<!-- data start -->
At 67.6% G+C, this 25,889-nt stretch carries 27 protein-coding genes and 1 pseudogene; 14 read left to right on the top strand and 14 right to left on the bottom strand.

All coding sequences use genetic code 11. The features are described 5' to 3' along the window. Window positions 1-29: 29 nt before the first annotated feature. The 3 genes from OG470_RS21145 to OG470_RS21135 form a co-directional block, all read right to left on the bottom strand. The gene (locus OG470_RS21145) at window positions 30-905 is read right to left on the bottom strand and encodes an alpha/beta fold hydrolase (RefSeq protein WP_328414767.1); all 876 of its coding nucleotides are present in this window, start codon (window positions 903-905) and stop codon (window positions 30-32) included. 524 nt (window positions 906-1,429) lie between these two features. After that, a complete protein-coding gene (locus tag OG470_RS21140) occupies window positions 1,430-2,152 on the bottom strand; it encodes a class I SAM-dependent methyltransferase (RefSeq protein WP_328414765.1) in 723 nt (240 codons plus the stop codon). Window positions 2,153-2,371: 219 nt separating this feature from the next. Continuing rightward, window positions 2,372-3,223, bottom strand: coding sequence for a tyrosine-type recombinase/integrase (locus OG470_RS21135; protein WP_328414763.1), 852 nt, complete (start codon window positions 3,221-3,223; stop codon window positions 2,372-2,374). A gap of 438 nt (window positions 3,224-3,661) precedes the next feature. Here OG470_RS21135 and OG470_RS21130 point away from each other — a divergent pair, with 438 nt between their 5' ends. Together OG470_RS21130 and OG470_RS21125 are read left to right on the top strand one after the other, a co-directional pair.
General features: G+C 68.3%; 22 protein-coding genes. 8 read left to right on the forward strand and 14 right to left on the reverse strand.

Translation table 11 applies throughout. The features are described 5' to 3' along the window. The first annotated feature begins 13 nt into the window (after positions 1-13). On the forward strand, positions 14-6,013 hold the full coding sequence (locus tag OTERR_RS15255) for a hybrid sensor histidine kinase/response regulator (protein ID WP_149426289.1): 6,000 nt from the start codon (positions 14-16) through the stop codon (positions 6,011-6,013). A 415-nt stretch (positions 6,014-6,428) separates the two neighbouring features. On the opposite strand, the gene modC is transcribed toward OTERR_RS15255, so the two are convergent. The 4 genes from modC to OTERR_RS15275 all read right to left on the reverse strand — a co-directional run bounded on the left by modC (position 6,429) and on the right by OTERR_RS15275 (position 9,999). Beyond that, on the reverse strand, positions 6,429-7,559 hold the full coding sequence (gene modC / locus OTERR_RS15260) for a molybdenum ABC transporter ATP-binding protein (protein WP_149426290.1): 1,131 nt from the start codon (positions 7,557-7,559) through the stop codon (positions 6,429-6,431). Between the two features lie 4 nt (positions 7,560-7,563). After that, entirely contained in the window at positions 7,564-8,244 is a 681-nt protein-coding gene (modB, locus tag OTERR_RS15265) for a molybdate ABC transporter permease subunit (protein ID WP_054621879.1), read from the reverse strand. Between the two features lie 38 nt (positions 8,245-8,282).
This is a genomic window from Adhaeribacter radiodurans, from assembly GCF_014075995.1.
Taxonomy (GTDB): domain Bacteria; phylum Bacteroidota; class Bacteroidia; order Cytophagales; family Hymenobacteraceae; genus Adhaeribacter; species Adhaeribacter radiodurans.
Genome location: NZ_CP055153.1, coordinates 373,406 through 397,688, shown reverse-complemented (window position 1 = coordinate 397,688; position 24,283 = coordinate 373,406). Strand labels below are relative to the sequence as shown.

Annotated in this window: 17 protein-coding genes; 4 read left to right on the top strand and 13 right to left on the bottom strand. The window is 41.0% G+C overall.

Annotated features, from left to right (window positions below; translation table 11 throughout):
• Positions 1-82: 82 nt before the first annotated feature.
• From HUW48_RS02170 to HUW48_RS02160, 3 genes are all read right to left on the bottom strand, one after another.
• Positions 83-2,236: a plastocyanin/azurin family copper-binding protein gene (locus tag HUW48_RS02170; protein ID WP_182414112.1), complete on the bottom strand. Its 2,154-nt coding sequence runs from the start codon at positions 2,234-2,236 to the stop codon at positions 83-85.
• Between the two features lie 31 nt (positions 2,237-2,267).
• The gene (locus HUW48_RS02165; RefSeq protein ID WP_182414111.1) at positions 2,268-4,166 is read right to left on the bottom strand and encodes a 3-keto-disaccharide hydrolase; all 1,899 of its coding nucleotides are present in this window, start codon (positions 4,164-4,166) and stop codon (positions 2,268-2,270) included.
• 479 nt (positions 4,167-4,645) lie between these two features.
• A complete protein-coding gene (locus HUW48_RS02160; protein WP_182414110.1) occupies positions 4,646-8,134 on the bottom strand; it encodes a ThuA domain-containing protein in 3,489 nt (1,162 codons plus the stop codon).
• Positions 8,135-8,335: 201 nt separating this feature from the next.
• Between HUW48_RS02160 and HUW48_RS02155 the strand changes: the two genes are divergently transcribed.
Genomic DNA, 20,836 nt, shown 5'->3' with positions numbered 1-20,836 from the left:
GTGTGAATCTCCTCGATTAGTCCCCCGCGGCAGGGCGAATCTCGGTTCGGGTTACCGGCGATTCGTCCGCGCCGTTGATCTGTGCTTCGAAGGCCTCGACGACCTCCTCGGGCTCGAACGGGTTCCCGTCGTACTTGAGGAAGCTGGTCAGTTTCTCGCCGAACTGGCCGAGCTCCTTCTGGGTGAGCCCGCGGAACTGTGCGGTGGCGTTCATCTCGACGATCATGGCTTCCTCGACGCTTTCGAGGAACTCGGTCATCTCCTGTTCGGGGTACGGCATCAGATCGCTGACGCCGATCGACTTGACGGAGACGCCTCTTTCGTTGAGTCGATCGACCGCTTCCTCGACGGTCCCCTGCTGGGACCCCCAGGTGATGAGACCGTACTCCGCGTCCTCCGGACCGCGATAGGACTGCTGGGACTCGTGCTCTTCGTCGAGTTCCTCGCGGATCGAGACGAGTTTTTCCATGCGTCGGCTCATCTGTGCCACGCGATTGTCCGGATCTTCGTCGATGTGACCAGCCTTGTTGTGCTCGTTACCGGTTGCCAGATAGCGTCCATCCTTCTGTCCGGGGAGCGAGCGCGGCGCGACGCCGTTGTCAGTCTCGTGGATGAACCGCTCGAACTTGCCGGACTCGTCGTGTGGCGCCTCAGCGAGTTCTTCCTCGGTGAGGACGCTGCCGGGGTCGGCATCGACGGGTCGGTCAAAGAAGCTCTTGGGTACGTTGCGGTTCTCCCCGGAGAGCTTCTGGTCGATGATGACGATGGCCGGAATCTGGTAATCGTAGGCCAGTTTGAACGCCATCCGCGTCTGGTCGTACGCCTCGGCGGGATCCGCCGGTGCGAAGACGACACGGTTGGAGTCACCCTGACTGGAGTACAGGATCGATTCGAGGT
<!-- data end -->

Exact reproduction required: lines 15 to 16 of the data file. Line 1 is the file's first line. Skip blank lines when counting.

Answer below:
• 479 nt (positions 4,167-4,645) lie between these two features.
• A complete protein-coding gene (locus HUW48_RS02160; protein WP_182414110.1) occupies positions 4,646-8,134 on the bottom strand; it encodes a ThuA domain-containing protein in 3,489 nt (1,162 codons plus the stop codon).